Note: I'm bumping this up to the top for the benefit of all you last-minute types desperate to fill those stockings (myself included)!
With the holidays upon us, the pressure is on to find small gifts and treasures to fill the Christmas stockings. And when the pressure mounts, we're tempted to spend too much.
Don't do it.
Here are 11 ideas to help you fill the empty stockings hanging at your house for under $10 each -- or even less if necessary. With coupons, sales and a little creativity, you still have time to get a lot of these for free or very inexpensively.
1. Play favorites. If your kids love Kraft Macaroni & Cheese, for instance, buy them a box or an individual cup. Right now, Kraft is selling boxes of winter shapes. You can also get boxes with Cars-, SpongeBob-, and Phineas and Ferb-shaped Mac. At approximately $1 a box, a very inexpensive stocking stuffer. Other suggestions: a large bar of their favorite chocolate, a pouch of cookie mix, a bottle of hot sauce or a small tube of Pringles potato chips.
2. Cheap thrills. Look for one-bowl cereals and individual packages of cookies and crackers. At about $1 each, they’re too pricey (and wasteful) for everyday use but a bargain for a stocking stuffer.
3. The sweet stuff. Candy is always a big hit in stockings. But don’t think you absolutely must buy Christmas candy. You often pay a premium for all that packaging. Your kids will be just as happy with M&Ms in the traditional brown package.
4. Be practical. You’re going to buy your kids new toothbrushes and toothpaste anyway so splurge a little and buy one featuring their favorite character or buy them a battery-powered brush. There are lots of coupons out on these right now. Other practical suggestions: kids’ flossers in animal shapes, a sleeve of disposable bathroom cups with a design or favorite cartoon character on them, a package of character underwear, a pair of colorful socks, a set of barrettes or hair ties, flavored chapstick and batteries for a favorite game.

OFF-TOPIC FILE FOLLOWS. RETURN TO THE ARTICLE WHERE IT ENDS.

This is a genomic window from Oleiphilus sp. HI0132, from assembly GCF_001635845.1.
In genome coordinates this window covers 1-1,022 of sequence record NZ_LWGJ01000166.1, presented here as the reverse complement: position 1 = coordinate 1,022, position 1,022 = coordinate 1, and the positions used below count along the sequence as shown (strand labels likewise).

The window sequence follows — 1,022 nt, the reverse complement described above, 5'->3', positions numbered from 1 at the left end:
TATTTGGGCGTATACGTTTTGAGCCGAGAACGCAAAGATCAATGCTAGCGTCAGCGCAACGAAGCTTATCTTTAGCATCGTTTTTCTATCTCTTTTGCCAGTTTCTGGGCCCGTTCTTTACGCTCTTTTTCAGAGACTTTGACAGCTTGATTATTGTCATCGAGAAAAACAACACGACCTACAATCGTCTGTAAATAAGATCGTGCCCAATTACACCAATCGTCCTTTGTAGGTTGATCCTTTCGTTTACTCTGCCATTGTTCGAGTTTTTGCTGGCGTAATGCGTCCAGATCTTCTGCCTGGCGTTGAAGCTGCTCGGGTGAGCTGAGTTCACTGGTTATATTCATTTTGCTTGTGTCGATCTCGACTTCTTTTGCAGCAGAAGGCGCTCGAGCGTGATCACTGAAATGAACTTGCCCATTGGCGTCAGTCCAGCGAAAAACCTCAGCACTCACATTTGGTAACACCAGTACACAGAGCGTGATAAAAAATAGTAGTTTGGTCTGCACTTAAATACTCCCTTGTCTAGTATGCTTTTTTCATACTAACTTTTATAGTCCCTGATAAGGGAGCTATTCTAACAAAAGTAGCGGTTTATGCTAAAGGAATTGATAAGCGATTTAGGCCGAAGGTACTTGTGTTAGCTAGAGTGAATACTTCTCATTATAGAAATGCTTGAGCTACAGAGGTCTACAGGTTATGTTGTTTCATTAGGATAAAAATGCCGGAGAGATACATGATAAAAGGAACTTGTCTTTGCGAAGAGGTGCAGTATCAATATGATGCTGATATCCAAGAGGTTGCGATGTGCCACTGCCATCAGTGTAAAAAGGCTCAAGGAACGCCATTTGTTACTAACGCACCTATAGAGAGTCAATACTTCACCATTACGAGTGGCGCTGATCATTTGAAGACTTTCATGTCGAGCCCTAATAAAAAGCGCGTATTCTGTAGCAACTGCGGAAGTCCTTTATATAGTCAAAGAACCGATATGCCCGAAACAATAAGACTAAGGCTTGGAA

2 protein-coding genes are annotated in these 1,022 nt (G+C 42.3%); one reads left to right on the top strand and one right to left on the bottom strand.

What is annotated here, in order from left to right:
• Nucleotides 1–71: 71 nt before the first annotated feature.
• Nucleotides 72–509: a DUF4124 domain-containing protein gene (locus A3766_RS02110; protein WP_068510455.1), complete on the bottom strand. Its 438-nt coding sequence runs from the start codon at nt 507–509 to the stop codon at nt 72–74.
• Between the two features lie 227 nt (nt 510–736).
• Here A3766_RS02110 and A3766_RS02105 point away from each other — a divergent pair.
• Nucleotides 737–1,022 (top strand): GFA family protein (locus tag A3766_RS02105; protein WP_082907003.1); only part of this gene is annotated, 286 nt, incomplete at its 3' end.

5. Think small. Look in the travel/trial section of Target and WalMart or the supermarkets. Sometimes you can get free or nearly free items there with coupons. This is a great place to score things for teens’ stockings, such as small cans of shaving cream and pocket-size breath fresheners.
6. Recycled treasures. Look for trinkets you’ve saved from your childhood that you think your child might appreciate. Silver coins, polished rocks, a piece of jewelry or a special book all have potential.
7. Make-your-own coupons. Use a colorful piece of paper to make coupons for your child. Wrap each coupon in a small box and stick it inside the stocking. Ideas: afternoon baking with Mom, movie night with Dad, a vegetable-free meal, a sleepover with a friend, or a dessert-first dinner.
8. Recycled treasures, Part 2. Gifts don’t have to come from a store at the mall. Look at garage sales, consignment sales and thrift shops. If you have kids of varying ages, shop your own closets and junk drawers. Your older kids may have long-abandoned "treasures" from past birthdays or Christmases. If your friends have older kids, ask them for hand-me-downs. They would probably be thrilled to clear the clutter.
9. Get carded: Splurge on a $5 gift card to your child’s favorite fast-food restaurant.
10. Think outside the stocking. Cool office and school supplies make great stocking stuffers. Scented markers, pencils made of recycled materials and fun-shaped sticky notes are all ideas. The best time to shop for these is during back-to-school sales but you still might have some luck finding these items on clearance.
11. Get crafty. Go to Michael’s or A.C. Moore armed with 50 percent off coupons and pick up small treasures or craft supplies. Use the coupons on $1 and $2 items and you'll be paying yard sale prices at a major retailer. And don't forget, you can print these coupons on the Michael's and A.C. Moore websites.